Sexually transmitted diseases (STDs) are common in men and women. Some STDs can affect the head of the penis and other parts of the male reproductive system, but symptoms are usually different from symptoms in women. It’s important to learn how to recognize signs of STDs in men in order to preserve your reproductive health.
Keep reading to learn more about the most common types of sexually transmitted disease on the penis.
Types of STD on penis
The first thing we need to make very clear is that men can the same STDs that women get — practicing safe sex and getting tested for STDs regularly is equally important for anyone who leads an active sex life. However, the signs and symptoms of STDs can look very different in men and women.
According to the CDC, symptoms of chlamydia in men can include:
- STD discharge from the tip of the penis
- Painful or burning sensation during urination
- Painful, swollen testicles on one or both sides
- Rectal pain, bleeding, or discharge
In most cases, chlamydia won’t cause long-term complications in men; however, you can spread it to your female partners. And in rare cases, chlamydia can lead to male fertility problems, and it can also increase your risk of getting HIV.
According to the NHS, symptoms of gonorrhea in men can include:
- Unusual green, white, or yellow discharge from the penis
- Painful or burning sensation while urinating
- Inflammation of the foreskin
- Painful or tender testicles
- Rectal pain or discharge
Human papillomavirus (HPV)
Most men who get HPV never show symptoms, but that doesn’t mean that it’s impossible. According to the Cleveland Clinic, the most common locations for HPV warts in men include:
In addition to genital warts, HPV in men has also been linked to different types of cancer, including:
- Penile cancer
- Head and neck cancer
- Anal cancer
The symptoms of syphilis are similar in men and women, and they happen in stages. According to Planned Parenthood, signs of syphilis can include:
- A painless sore on your penis, anus, or scrotum that heals on its own
- A non-itchy, red or brown, flat rash that starts in the trunk and spreads to the rest of the body after the sore has healed
- Flu-like symptoms, such as a headache, muscle aches, and fatigue
If left untreated, syphilis can progress to tertiary syphilis over time, which can cause damage to many different organs and even lead to death.
According to the CDC, men with trichomoniasis can experience:
- Irritation inside the penis
- Itching in the penis
- Burning sensation after urination or ejaculation
- Penile discharge
Signs of STDs on penis
As we mentioned above, the signs of an STD are usually different in men and women. In fact, even the same STD can look different from one man to the next, and any sign of an STD should be taken seriously.
- Bumps on the penis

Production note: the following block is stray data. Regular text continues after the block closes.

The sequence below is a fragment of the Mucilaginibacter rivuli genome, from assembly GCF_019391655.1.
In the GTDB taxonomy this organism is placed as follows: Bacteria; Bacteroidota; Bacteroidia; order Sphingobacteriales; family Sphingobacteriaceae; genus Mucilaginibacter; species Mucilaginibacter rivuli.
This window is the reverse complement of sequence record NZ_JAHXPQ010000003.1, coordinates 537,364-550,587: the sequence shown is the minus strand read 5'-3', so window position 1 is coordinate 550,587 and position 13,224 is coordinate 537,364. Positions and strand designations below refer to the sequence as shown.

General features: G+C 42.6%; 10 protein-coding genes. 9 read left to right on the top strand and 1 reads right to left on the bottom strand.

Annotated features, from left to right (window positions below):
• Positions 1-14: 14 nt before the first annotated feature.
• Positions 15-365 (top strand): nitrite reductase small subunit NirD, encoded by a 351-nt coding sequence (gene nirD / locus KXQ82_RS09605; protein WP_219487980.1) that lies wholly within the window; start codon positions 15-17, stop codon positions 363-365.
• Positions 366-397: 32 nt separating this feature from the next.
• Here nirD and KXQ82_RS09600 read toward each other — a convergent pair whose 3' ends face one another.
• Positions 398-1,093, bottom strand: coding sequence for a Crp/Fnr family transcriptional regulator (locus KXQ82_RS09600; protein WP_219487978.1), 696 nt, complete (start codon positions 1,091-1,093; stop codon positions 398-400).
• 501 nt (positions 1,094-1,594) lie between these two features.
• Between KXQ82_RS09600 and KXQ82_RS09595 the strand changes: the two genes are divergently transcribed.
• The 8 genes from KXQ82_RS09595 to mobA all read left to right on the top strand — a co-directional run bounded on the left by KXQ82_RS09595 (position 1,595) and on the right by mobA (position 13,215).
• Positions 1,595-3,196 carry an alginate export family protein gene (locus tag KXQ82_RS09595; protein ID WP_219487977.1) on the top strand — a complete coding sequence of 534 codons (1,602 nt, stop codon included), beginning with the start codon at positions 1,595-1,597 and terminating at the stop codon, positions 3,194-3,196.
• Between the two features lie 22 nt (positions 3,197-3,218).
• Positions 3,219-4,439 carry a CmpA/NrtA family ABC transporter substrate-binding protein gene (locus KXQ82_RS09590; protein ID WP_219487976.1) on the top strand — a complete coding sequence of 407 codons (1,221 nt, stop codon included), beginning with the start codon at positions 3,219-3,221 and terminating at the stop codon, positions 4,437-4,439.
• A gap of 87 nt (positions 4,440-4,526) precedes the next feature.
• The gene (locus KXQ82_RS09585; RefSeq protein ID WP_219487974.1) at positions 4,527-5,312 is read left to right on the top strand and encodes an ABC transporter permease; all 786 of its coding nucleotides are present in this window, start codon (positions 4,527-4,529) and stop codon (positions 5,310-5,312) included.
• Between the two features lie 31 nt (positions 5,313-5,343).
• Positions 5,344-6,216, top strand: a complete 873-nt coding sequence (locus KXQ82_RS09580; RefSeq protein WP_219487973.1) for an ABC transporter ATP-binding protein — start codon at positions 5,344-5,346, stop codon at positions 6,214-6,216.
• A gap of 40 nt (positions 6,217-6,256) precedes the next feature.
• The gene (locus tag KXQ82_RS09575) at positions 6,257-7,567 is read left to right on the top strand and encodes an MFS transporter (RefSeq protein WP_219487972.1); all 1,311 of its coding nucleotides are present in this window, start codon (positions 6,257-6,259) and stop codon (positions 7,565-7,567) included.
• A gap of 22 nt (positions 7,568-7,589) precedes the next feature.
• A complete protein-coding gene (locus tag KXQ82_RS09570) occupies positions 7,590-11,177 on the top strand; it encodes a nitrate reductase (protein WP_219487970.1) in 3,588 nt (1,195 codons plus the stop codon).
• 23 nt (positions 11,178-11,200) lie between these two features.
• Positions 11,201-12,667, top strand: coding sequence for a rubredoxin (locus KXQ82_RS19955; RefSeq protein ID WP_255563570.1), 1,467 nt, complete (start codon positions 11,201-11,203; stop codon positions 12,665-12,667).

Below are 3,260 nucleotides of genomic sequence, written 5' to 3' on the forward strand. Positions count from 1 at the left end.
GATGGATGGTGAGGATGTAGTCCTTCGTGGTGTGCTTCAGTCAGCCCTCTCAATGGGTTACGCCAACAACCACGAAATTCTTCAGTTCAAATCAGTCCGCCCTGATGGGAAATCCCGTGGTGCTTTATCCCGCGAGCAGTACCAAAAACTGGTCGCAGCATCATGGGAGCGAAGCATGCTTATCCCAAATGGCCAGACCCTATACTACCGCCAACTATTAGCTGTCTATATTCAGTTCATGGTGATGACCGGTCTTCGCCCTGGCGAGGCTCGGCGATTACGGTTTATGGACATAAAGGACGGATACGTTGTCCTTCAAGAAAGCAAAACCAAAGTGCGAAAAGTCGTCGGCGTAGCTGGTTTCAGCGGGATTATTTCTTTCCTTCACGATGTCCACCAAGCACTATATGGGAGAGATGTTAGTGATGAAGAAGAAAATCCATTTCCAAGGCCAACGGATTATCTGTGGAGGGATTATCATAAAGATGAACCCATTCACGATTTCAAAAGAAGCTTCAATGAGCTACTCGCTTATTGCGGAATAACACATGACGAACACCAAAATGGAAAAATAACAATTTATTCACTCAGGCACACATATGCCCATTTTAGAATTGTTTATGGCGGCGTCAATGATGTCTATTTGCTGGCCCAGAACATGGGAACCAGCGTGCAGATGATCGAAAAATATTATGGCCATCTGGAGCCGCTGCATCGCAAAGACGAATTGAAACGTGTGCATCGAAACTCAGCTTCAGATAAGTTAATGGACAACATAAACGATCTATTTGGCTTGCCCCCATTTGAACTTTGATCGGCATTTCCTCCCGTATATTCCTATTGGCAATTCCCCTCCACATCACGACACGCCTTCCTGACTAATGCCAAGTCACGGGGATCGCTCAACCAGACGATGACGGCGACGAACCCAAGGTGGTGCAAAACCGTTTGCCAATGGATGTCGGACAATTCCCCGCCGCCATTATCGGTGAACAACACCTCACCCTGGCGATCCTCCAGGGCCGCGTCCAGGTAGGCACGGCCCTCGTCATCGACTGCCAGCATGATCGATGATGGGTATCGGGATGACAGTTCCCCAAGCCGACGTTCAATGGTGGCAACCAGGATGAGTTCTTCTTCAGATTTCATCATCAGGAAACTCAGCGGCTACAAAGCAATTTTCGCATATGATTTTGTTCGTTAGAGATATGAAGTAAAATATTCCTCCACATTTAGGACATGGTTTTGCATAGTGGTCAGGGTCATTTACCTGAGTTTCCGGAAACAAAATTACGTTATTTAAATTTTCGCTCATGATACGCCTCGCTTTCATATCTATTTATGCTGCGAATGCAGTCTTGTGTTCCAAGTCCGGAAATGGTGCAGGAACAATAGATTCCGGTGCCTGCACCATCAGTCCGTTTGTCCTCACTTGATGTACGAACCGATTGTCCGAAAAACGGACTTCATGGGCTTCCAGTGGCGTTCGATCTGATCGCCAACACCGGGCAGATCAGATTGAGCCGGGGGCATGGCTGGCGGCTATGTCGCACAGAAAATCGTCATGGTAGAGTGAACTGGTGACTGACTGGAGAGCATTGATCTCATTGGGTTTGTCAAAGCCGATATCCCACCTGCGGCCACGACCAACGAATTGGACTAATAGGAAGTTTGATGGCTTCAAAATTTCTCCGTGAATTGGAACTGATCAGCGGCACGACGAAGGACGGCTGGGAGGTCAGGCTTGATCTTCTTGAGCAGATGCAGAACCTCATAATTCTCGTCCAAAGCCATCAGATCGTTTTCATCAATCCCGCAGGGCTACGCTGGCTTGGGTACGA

- Ulcers or sores on the penis
- Unusual penile discharge
- Pain at the opening of the urethra
- Painful urination
- Pain after ejaculating
- Swollen, tender testicles
- Genital rash
Frequently asked questions: STDs in men
How soon will you see signs of an STD?
The incubation period for different STDs is quite different, ranging from a few days to several years. The incubation periods for some of the most common STDs include:
- Chlamydia: 7-21 days
- Gonorrhea: 1-14 days
- Syphilis: 3 weeks
- Trichomoniasis: 5-28 days
- HPV: several months or years
- HIV: several months or years
However, it’s important to keep in mind that many cases of STDs are completely asymptomatic, so you may never experience any symptoms at all. However, you can still transmit STDs to your partner(s) even while asymptomatic.
How do you know if someone has STD?
You should always be on the lookout for possible signs of STDs when you’re being intimate with a partner. Signs of STDs can include genital sores, unusual discharge, or genital rashes. But since most people won’t develop obvious signs of an STD, you should always practice safe sex — the lack of obvious STD symptoms doesn’t necessarily mean that someone doesn’t have one. You and your partner should also get tested for STDs regularly to catch any STDs as early as possible.
Do STDs go away?
In some cases, some STDs can go away on their own. For example, according to the CDC, 9 out of 10 cases of HPV go away on their own within two years. However, most STDs require treatment in order to be cured (such as gonorrhea, chlamydia, and syphilis) and other STDs are chronic and can only be managed, but not completely eliminated (such as HIV and herpes).
It’s impossible to predict if an STD will go away on its own or cause future complications, so you should never ignore symptoms of an STD thinking that it may go away. Early diagnosis and treatment are the best way to control STDs and prevent health complications, such as fertility problems and infections.
Does an STD smell?
Certain STDs can cause genital discharge with an unusual smell in both men and women. STDs that can cause an unusual or foul smell include:
But as mentioned above, there’s no foolproof way to determine whether someone has an STD simply by how they look or smell, and this symptom doesn’t affect everyone. This can only be achieved through regular STD testing — fortunately, at-home testing provides a quick, easy, and affordable alternative. You can learn more about STD testing at STDWatch.com.
Chlamydia – CDC Fact Sheet - cdc.gov
Symptoms Gonorrhoea - nhs.uk
HPV (Human Papilloma Virus) - my.clevelandclinic.org
What are the symptoms of syphilis? - plannedparenthood.org
Trichomoniasis – CDC Fact Sheet - cdc.gov
Sexually Transmitted Infections - urologyhealth.org
Genital HPV Infection – Fact Sheet - cdc.gov